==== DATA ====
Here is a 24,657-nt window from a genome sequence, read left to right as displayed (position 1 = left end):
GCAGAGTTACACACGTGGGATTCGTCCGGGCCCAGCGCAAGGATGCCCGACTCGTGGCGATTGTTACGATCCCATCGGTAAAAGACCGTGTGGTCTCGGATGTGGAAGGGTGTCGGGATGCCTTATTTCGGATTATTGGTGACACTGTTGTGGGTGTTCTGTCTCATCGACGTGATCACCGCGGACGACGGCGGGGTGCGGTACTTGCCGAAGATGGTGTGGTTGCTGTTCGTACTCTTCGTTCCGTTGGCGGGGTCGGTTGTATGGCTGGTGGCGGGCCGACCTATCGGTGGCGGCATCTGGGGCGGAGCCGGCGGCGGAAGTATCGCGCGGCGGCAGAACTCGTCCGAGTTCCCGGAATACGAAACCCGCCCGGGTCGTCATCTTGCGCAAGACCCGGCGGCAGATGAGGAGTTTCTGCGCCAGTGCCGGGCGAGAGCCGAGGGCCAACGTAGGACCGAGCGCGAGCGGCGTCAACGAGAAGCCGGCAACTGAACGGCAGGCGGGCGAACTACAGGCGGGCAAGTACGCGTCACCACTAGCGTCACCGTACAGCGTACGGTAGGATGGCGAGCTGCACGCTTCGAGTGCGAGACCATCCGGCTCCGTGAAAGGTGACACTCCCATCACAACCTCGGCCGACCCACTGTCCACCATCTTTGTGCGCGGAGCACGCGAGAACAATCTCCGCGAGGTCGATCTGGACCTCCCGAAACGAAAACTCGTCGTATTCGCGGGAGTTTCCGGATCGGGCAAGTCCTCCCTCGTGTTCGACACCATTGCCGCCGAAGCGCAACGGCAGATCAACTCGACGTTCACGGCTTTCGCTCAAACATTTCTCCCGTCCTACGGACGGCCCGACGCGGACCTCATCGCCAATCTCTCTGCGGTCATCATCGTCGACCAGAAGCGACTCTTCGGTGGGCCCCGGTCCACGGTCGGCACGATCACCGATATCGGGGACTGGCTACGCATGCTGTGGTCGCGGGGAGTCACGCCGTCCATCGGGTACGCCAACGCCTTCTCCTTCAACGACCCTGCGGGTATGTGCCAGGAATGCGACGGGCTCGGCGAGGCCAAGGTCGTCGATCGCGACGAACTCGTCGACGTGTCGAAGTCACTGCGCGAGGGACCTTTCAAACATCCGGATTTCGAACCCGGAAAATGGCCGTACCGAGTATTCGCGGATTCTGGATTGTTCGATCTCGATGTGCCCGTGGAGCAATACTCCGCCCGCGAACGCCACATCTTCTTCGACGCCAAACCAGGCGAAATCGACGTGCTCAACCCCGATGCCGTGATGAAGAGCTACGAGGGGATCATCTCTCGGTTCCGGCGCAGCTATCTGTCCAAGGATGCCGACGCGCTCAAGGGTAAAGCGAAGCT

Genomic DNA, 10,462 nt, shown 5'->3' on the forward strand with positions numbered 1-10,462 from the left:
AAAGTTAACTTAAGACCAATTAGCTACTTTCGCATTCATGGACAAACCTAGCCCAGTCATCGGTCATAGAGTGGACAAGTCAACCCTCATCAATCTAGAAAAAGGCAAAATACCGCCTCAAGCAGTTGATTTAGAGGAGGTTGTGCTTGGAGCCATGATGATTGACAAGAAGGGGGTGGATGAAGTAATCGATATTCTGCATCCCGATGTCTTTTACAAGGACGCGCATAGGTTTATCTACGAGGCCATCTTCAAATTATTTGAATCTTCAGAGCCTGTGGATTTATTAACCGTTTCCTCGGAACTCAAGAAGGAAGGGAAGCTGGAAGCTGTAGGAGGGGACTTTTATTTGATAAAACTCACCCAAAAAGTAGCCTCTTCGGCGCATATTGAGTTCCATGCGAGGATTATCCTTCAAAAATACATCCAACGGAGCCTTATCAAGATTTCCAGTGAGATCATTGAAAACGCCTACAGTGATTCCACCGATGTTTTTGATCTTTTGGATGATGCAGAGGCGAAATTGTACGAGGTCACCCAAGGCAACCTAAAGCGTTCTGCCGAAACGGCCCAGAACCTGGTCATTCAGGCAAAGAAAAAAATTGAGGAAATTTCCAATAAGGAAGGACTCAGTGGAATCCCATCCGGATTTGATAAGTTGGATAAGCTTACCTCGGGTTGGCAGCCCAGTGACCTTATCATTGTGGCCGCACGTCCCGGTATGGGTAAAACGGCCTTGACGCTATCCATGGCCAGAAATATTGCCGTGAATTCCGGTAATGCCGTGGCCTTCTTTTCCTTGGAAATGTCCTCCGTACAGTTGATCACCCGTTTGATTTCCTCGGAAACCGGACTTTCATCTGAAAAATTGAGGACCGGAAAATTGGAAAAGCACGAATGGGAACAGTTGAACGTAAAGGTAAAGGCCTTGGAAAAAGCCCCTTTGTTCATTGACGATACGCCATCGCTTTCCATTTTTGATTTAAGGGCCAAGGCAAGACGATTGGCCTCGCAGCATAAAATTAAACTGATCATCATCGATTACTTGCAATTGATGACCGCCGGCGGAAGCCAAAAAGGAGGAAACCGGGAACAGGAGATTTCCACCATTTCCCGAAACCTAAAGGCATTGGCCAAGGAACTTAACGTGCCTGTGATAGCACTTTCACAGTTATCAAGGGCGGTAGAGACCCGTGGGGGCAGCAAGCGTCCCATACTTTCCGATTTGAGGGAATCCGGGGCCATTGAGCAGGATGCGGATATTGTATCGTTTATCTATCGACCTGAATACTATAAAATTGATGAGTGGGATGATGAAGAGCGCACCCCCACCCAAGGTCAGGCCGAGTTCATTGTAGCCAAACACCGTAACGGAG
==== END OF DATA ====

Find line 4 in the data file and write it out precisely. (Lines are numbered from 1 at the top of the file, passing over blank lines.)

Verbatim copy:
AAAGTTAACTTAAGACCAATTAGCTACTTTCGCATTCATGGACAAACCTAGCCCAGTCATCGGTCATAGAGTGGACAAGTCAACCCTCATCAATCTAGAAAAAGGCAAAATACCGCCTCAAGCAGTTGATTTAGAGGAGGTTGTGCTTGGAGCCATGATGATTGACAAGAAGGGGGTGGATGAAGTAATCGATATTCTGCATCCCGATGTCTTTTACAAGGACGCGCATAGGTTTATCTACGAGGCCATCTTCAAATTATTTGAATCTTCAGAGCCTGTGGATTTATTAACCGTTTCCTCGGAACTCAAGAAGGAAGGGAAGCTGGAAGCTGTAGGAGGGGACTTTTATTTGATAAAACTCACCCAAAAAGTAGCCTCTTCGGCGCATATTGAGTTCCATGCGAGGATTATCCTTCAAAAATACATCCAACGGAGCCTTATCAAGATTTCCAGTGAGATCATTGAAAACGCCTACAGTGATTCCACCGATGTTTTTGATCTTTTGGATGATGCAGAGGCGAAATTGTACGAGGTCACCCAAGGCAACCTAAAGCGTTCTGCCGAAACGGCCCAGAACCTGGTCATTCAGGCAAAGAAAAAAATTGAGGAAATTTCCAATAAGGAAGGACTCAGTGGAATCCCATCCGGATTTGATAAGTTGGATAAGCTTACCTCGGGTTGGCAGCCCAGTGACCTTATCATTGTGGCCGCACGTCCCGGTATGGGTAAAACGGCCTTGACGCTATCCATGGCCAGAAATATTGCCGTGAATTCCGGTAATGCCGTGGCCTTCTTTTCCTTGGAAATGTCCTCCGTACAGTTGATCACCCGTTTGATTTCCTCGGAAACCGGACTTTCATCTGAAAAATTGAGGACCGGAAAATTGGAAAAGCACGAATGGGAACAGTTGAACGTAAAGGTAAAGGCCTTGGAAAAAGCCCCTTTGTTCATTGACGATACGCCATCGCTTTCCATTTTTGATTTAAGGGCCAAGGCAAGACGATTGGCCTCGCAGCATAAAATTAAACTGATCATCATCGATTACTTGCAATTGATGACCGCCGGCGGAAGCCAAAAAGGAGGAAACCGGGAACAGGAGATTTCCACCATTTCCCGAAACCTAAAGGCATTGGCCAAGGAACTTAACGTGCCTGTGATAGCACTTTCACAGTTATCAAGGGCGGTAGAGACCCGTGGGGGCAGCAAGCGTCCCATACTTTCCGATTTGAGGGAATCCGGGGCCATTGAGCAGGATGCGGATATTGTATCGTTTATCTATCGACCTGAATACTATAAAATTGATGAGTGGGATGATGAAGAGCGCACCCCCACCCAAGGTCAGGCCGAGTTCATTGTAGCCAAACACCGTAACGGAG